That is what you need to be a successful handler - lots of tools to chose from and the ability to pull them out on the fly. Class today was about comparing rear crosses vs. front crosses. It is interesting to see each dog and handler and what works best for them. Some never use rears and some never fronts. But a problem could present itself on a course that might force you into doing something you are not as comfortable with and that's where the tool box comes in. That's why we practice all the different skills.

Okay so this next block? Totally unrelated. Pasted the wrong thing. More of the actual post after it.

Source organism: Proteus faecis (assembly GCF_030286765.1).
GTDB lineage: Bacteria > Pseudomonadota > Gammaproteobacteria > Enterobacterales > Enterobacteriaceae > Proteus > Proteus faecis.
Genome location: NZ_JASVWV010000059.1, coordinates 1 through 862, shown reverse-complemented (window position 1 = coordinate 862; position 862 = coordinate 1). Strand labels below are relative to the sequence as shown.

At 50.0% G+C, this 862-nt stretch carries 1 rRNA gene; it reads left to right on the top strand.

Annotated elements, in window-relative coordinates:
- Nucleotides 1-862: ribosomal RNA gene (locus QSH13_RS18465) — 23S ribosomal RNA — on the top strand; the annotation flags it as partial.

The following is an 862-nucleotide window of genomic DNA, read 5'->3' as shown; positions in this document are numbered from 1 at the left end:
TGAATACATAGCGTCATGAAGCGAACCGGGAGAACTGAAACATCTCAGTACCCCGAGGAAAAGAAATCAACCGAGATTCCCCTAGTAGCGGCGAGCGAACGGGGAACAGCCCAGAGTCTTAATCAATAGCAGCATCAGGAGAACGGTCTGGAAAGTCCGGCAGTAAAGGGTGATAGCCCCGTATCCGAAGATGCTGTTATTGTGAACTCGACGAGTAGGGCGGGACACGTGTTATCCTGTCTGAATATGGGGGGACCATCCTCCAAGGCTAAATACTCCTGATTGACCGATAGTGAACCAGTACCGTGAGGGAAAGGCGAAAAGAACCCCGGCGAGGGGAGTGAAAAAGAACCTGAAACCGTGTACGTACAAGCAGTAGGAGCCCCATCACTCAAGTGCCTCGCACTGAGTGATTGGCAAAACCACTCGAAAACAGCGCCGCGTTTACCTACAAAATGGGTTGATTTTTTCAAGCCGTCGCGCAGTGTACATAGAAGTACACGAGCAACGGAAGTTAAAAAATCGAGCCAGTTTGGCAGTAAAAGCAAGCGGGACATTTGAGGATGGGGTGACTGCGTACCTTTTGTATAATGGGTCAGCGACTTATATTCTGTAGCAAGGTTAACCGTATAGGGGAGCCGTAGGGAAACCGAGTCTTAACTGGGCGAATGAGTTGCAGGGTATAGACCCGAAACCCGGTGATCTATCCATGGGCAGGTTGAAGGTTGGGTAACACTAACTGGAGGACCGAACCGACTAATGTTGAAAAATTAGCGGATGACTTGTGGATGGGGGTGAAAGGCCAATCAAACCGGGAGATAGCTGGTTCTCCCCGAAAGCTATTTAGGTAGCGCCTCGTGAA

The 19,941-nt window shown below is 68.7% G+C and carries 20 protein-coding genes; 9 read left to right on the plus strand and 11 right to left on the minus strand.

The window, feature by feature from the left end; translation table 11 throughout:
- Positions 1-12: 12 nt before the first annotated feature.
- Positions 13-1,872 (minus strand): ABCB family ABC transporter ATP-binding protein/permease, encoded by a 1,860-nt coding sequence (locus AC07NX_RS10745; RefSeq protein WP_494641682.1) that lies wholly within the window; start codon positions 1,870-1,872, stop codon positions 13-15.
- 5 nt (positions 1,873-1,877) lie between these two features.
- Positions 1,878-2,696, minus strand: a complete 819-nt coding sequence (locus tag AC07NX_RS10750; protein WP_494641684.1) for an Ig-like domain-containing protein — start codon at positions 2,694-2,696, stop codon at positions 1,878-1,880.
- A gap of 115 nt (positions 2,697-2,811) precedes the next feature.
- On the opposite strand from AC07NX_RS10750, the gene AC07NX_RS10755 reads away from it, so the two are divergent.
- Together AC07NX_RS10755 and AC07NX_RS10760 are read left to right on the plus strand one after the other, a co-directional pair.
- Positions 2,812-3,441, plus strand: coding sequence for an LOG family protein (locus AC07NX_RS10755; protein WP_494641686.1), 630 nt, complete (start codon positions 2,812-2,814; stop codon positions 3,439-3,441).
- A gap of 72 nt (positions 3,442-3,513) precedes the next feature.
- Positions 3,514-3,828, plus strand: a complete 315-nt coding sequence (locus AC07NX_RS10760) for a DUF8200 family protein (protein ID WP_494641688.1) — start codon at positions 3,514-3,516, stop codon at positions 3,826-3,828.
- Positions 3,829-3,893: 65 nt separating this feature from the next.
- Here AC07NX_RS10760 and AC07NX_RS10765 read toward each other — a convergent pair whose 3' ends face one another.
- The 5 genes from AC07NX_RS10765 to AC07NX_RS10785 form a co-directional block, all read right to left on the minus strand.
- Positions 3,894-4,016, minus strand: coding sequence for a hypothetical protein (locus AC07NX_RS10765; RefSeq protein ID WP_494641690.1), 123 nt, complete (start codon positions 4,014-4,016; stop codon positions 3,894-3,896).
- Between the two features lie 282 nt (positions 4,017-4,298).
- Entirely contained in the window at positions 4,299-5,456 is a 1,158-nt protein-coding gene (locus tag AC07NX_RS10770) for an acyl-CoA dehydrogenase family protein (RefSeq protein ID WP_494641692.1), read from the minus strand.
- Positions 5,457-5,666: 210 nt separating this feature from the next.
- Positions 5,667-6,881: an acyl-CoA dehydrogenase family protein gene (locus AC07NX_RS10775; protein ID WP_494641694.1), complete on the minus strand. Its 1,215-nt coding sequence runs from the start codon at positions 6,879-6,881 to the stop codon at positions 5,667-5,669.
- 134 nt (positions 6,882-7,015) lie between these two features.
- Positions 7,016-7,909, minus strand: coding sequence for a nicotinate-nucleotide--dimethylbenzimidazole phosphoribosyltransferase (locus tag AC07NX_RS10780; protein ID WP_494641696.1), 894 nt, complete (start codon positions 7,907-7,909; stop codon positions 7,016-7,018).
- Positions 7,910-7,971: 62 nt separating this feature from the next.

With Ricky, I do mostly fronts or run the long way around or blinds. We know rear crosses and he reads them pretty well, and if he is moving, I can throw one in. Today I tried to handle a simple jump sequence by running the short path and he wasn't moving so I took him back and ran the long path. My teacher pointed out a place I could've changed to the outside without stopping him and to get him motivated. True. You can't stop at a trial.
Another thing I want to work on is supporting the obstacle and using eye contact. By now I sometimes assume Ricky will take an obstacle because it is the next one. Not if I don't make a point of supporting it. Also, he likes to do his own thing ( yay! ). I have to make an effort to look him in the eye and say his name even, to pull him off a path to an obstacle that he has chosen! Gotta fight the "Sheltie knows best" syndrome! :)
Why I go to Washington
4 days ago